Also, you probably aren't seeing alot of aggression issues right now because they are all pretty young still. You will end up with a dominant male for the whole tank no matter what you do. They key is to limit his aggression to just chasing fish around and not killing them. It is impossible to completely get rid of mbuna aggression. The best you can do is limit it. I wrote an article up in the article section of this website on limiting cichlid aggression that you may find useful.

I have to leave right now so I don't have a chance to talk about your stock, but I'll return later and go through it. I'm glad you're enjoying mbunas so much. They are my favorite fish by far. It's easy to catch the bug :).

Posts: 106
Joined: Mon Nov 24, 2008 9:03 pm

by BurgerKing7704

These are great fish, and its good that you aske these questions. It's far more enjoyable when you arent worrying about coming home to a dead fish.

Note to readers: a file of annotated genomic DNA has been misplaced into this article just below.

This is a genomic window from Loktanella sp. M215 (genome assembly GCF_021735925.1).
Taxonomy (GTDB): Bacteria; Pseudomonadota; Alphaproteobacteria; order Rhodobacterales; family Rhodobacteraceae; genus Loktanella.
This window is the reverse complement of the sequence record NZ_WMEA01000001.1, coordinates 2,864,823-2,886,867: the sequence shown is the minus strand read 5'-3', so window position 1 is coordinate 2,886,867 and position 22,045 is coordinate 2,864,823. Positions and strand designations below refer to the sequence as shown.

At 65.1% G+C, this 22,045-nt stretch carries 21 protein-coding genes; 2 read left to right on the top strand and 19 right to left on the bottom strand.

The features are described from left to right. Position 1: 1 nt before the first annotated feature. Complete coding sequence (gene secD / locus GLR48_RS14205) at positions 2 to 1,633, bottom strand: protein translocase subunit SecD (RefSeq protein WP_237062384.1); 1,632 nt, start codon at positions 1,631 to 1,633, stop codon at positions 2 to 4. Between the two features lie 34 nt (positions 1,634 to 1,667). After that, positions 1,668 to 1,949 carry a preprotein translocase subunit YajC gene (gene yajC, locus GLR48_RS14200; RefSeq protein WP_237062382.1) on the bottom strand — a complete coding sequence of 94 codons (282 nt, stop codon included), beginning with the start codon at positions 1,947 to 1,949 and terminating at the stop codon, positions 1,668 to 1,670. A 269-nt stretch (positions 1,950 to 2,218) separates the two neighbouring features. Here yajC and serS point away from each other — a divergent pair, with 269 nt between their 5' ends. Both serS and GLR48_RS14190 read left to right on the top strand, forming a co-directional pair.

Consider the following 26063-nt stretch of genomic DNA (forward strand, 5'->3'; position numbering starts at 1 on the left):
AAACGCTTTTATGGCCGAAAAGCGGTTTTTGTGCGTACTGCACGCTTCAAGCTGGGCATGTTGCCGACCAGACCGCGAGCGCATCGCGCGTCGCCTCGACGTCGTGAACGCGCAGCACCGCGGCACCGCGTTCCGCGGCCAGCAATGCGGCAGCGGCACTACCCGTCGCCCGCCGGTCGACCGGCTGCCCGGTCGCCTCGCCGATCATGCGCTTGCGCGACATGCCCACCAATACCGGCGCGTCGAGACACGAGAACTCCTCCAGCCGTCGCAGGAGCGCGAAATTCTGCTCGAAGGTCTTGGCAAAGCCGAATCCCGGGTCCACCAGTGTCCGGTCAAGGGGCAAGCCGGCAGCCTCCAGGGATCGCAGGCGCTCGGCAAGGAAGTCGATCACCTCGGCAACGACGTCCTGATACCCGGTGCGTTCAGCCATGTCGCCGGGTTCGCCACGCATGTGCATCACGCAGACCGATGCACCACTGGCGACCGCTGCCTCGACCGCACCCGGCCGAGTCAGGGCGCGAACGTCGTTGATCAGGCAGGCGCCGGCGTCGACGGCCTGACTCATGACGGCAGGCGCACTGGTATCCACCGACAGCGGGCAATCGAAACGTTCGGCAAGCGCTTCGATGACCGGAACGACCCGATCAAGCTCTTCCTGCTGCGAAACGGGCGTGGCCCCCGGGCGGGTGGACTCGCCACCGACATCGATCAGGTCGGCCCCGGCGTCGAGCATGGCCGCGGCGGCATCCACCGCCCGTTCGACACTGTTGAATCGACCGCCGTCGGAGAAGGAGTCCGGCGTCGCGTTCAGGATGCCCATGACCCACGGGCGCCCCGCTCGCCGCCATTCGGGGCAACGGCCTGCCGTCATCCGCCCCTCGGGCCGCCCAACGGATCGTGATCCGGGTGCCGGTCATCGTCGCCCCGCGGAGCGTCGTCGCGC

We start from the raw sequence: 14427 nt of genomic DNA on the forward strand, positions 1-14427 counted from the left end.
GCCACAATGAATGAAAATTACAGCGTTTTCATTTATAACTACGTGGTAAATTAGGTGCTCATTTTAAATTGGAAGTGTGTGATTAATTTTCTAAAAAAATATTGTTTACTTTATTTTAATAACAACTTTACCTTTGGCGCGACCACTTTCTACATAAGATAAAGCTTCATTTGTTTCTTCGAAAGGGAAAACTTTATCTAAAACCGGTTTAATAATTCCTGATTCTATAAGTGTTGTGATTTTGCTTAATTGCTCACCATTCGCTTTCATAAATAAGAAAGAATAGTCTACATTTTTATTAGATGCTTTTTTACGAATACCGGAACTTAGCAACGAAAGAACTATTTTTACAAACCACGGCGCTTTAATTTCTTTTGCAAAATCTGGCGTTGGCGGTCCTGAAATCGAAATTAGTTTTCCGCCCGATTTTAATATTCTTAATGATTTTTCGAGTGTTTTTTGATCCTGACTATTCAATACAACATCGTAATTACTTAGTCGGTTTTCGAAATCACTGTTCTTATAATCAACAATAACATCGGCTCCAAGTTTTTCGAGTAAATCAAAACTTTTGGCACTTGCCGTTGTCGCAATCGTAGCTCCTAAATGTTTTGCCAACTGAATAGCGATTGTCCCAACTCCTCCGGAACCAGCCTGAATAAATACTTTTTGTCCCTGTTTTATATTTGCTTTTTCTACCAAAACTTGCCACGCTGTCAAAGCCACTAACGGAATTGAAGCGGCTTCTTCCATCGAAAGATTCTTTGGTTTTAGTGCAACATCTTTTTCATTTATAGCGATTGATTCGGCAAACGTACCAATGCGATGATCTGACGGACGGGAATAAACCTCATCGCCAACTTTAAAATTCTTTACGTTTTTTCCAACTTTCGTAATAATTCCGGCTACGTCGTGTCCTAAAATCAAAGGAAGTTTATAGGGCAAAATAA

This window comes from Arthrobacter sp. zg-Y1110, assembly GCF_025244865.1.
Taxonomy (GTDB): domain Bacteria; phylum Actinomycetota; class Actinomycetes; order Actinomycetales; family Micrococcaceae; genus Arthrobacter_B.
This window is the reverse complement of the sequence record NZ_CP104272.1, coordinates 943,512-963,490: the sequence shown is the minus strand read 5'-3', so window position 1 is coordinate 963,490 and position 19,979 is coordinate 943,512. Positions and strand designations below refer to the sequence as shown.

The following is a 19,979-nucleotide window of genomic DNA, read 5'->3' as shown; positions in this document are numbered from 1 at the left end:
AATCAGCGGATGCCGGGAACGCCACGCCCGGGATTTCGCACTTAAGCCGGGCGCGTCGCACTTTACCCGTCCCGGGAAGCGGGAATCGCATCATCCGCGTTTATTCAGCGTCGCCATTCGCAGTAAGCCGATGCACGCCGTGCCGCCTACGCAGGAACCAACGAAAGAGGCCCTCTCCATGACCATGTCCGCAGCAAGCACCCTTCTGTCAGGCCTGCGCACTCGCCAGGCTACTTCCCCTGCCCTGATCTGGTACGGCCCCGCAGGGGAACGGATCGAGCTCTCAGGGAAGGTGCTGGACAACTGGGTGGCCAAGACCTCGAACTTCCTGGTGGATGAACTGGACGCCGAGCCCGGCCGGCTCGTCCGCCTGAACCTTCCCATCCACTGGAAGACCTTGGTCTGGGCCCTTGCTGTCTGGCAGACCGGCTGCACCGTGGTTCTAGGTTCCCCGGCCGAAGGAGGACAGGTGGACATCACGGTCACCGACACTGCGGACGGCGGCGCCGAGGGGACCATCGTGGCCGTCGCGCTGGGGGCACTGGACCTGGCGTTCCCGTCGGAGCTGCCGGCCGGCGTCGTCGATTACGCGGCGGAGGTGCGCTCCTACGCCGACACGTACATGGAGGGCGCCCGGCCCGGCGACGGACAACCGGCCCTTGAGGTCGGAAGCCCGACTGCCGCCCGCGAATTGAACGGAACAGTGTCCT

I agree with what miami said, except i would cut down the different species to no more than four. For example: Labidochromis Caeruleus, Metriaclima Estherae, Iodotropheus Sperengerae, and Cynotilapia Afra. Those are the four species I would keep in your tank, minimal aggression, and great color. You will also get a taste of breeding with these guys, although red zebras and labs will crossbreed. I wouldnt stock more than four of each species(1m 3f).

The reason I suggested the 4 species, is because this way you can limit the amount of aggression between species because the males will have their own species to take it out on.

If you dont like my idea of stocking its no big deal, because there are tons of options with that stocklist, have a couple of favourites we can find a way to keep them and not have to worry about aggression.

You might know this, but mbuna dont care about the amount of gallons your tank has, they care about the footprint of the tank(how big the base is), so stocking this tank like you would a 55g tank isnt the best idea, a 55g tank is 4 feet wide which gives the fish tons of room to build territories and chase eachother.

Overcrowding - Malawi Cichlids (Mbunas)